• Meursault is also portrayed as the Hero of Absurdity in the novel. His absurdity is a result of his lack of emotional investment in himself and other people. According to Camus absurdity is caused due to the world being unable to meet our demand for meaning. It is essentially a search for answers in an answerless world. Camus believes that evading absurdity is not the right way to deal with it. Camus portrays his views on how to deal with absurdity through his character Meursault who not only recognizes the absurd but also understands the search for meaning.
  • Meursault is described as one who believes that things matter only because people make them matter. The world doesn’t come with a set meaning to every single thing but instead it is society who dictates this meaning. The world on the other hand is rather indifferent to this meaning. Meursault finds it hard to distinguish between what is rational and what isn’t. for example there was no reason for his act of violence at the beach however according to Meursault he isn’t guilty as his action somewhere in his mind is what he considers rational. After all it is people who attributed a meaning to murder and it is society who deemed murder as wrong and punishable. It is not till later on that he realizes that although he doesn’t see himself as guilty due to the rules that society has constructed in their eyes he is guilty.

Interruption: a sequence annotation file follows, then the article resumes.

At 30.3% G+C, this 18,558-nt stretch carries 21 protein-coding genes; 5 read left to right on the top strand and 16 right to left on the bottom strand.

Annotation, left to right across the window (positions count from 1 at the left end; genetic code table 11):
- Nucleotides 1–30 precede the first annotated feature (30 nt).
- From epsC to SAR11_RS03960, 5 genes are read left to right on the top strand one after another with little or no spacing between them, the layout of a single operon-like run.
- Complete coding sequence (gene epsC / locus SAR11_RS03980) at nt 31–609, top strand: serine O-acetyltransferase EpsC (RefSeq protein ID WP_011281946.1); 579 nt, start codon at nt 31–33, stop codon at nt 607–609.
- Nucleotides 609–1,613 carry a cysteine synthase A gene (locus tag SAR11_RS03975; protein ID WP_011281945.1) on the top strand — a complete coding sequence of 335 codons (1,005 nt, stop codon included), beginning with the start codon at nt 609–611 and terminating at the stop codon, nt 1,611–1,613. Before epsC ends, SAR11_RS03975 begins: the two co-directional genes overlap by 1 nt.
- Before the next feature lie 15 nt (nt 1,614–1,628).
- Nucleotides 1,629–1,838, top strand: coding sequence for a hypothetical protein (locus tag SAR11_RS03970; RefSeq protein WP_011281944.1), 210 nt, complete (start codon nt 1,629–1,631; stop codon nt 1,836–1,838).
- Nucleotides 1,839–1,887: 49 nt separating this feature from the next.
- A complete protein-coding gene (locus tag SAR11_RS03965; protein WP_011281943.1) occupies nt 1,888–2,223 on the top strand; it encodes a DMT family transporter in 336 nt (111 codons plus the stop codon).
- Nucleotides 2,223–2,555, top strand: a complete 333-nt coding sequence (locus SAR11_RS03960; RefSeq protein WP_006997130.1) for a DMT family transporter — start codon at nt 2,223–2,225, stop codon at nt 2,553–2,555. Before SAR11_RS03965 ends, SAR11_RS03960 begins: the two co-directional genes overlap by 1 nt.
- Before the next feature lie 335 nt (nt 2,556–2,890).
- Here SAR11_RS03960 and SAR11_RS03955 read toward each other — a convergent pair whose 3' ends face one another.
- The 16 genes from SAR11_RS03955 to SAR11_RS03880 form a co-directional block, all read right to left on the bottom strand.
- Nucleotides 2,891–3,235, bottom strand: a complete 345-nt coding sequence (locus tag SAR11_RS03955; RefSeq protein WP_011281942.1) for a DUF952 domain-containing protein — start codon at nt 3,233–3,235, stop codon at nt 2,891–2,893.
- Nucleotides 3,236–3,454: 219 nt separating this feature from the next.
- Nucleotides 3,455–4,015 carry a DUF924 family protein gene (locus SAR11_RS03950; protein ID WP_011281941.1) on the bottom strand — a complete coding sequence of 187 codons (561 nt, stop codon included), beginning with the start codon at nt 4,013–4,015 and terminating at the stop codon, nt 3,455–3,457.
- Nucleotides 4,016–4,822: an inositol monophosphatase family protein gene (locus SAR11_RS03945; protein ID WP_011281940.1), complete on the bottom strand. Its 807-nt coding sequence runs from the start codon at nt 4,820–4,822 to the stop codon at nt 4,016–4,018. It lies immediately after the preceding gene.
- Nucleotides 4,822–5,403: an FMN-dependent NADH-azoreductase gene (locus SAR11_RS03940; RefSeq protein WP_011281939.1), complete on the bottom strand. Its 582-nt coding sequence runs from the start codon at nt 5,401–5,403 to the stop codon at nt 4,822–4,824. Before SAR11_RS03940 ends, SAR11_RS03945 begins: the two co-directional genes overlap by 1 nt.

• Meursault struggles with understanding others but himself as well. It is only towards the end that he realizes he is a stranger to himself. This is because he has come to the realization that a persons mind and motivation will make it impossible to establish any kind of rational order within them.
  • Throughout the novel we see a huge progress in Meursault as a character. He learns how to accept the “tender indifference of the world, ” this happens as he forgets about his search for meaning that has driven the novel to this point. He realizes that he is different to society however his actions and decisions do matter because society has said they do.
  • Through Meursault, Camus portrays to us that morality is a concept created by society by humans and not something engraved in the order of the universe. Morality is created by emotion and that’s why Meursault finds it hard to decipher what is moral?